The Obama administration and two nonprofits have reached a wide-ranging settlement in their legal battle over millions of missing Bush-era White House emails, the three parties announced Monday. The agreement—first reported by Mother Jones on Friday—is a major victory for the plaintiffs, who sued in October 2007 to force the recovery of missing messages, determine how emails were lost, and prevent the problem from happening again.
Under the settlement with Citizens for Responsibility and Ethics in Washington (CREW) and the National Security Archive, the Obama administration has promised to restore 94 days worth of emails. Some of the recovered messages could potentially shed light on controversies such as the lead-up to the Iraq war and the leak of Valerie Plame Wilson's covert CIA identity.
"Once the Obama administration figured out what a mess had been left behind in the server room, and that they didn't want to be protecting the last administration's bad practices, that helped them get to where they are now," says Meredith Fuchs, the general counsel for the National Security archive.
In perhaps the biggest win for the plaintiffs, the restoration effort will not be limited solely to the records that were the subject of the lawsuit. The Obama administration has offered to recover presidential records—including those from the office of former Vice President Dick Cheney—that the court had ruled the plaintiffs had no legal standing to sue over.
The restoration project is limited by funding constraints. The Obama and Bush administrations have already spent over $10 million trying to restore missing emails—significantly more than the $5.2 million that Congress originally appropriated for the task. Still, the settlement requires the White House to restore 33 days selected by the plaintiffs, including the timeframe September 30 through October 5, 2003. This period is significant because email messages sent and received on those days were the subject of a subpoena by Patrick Fitzgerald, the special prosecutor in the Plame leak case. Although the Bush White House knew of email archiving problems as early as February 2004, evidence of the problem didn't become obvious outside of the White House until the administration told Fitzgerald that it couldn't locate any emails from the Office of the Vice President on those days.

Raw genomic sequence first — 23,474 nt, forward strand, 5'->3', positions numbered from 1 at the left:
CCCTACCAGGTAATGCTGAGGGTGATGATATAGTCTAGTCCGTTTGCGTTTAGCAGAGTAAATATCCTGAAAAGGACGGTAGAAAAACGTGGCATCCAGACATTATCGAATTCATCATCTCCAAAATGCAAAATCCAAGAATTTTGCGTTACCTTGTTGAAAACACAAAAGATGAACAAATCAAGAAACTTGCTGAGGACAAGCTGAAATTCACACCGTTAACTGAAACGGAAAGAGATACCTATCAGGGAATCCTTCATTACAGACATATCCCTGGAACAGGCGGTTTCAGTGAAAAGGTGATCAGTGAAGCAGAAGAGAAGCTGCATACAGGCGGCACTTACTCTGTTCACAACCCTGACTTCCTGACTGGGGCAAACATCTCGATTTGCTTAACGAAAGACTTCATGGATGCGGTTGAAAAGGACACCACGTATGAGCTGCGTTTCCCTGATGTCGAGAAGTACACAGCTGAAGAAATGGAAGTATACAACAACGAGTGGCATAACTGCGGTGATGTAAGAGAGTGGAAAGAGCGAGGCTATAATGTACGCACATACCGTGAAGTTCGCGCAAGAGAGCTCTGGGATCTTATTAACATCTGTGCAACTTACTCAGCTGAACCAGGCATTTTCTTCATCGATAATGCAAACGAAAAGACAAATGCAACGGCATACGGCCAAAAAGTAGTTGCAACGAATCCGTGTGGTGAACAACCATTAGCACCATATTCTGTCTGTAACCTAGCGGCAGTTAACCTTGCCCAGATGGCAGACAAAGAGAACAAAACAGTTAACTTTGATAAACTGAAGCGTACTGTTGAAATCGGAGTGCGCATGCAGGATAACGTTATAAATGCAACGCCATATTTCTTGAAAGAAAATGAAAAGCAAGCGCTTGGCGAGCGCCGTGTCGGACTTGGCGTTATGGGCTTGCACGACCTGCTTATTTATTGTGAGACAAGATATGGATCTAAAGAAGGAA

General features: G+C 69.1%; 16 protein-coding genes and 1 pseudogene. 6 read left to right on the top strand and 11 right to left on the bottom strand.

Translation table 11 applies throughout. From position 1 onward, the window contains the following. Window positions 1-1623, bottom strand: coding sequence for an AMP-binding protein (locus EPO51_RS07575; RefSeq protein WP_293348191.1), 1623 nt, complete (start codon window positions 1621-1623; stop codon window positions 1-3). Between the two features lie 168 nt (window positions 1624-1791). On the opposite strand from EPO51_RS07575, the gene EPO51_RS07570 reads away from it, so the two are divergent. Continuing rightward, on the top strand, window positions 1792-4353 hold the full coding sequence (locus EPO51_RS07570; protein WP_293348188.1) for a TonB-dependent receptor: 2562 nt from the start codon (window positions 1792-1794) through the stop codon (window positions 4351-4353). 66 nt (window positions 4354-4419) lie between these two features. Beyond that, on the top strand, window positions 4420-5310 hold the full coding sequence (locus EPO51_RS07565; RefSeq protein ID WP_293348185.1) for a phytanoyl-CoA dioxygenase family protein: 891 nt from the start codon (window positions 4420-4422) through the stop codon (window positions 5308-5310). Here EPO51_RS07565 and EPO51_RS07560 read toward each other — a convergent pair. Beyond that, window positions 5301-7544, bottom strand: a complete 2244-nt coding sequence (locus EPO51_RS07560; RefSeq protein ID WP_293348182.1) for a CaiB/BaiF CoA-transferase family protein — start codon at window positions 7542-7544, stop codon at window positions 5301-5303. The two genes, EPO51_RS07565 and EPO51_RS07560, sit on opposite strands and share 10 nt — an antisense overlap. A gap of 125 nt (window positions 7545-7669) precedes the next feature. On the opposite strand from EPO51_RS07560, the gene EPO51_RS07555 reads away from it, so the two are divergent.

In addition to this time frame, the White House is restoring 21 days that it has identified as having suspiciously low numbers of archived emails. Forty randomly selected "sample" days are also targeted. If significant numbers of emails are recovered from the "sample" days, that could conceivably prompt Congress to appropriate the millions of additional dollars it would cost to do a complete restoration of the entire 32-month period (March 2003 to October 2005) that was the subject of the lawsuit.
Emails sent and received on days that are not part of the current recovery agreement now could theoretically be recovered in the future. In January, the Bush administration transferred nearly 100,000 backup tapes—snapshots of the White House computer system at certain points in time—to the National Archives. So in 2014, when the emails in question can be requested under the Freedom of Information Act, transparency advocates could seek further restoration from the backup tapes. As of 2021, however, the National Archives may begin a process to dispose of the tapes.
The White House has agreed to continue to hand over documents detailing archiving problems during the Bush administration. The settlement also includes an agreement to release a joint document outlining the email archiving steps the Obama administration has taken to ensure that it won't repeat the Bush administration's mistakes. "We've been very fully briefed on the Obama administration's own practices," says Fuchs. "We are very confident that the Obama administration has set up their own system in a way that captures every email that comes and goes, and that has controls in place that alert them if something goes wrong."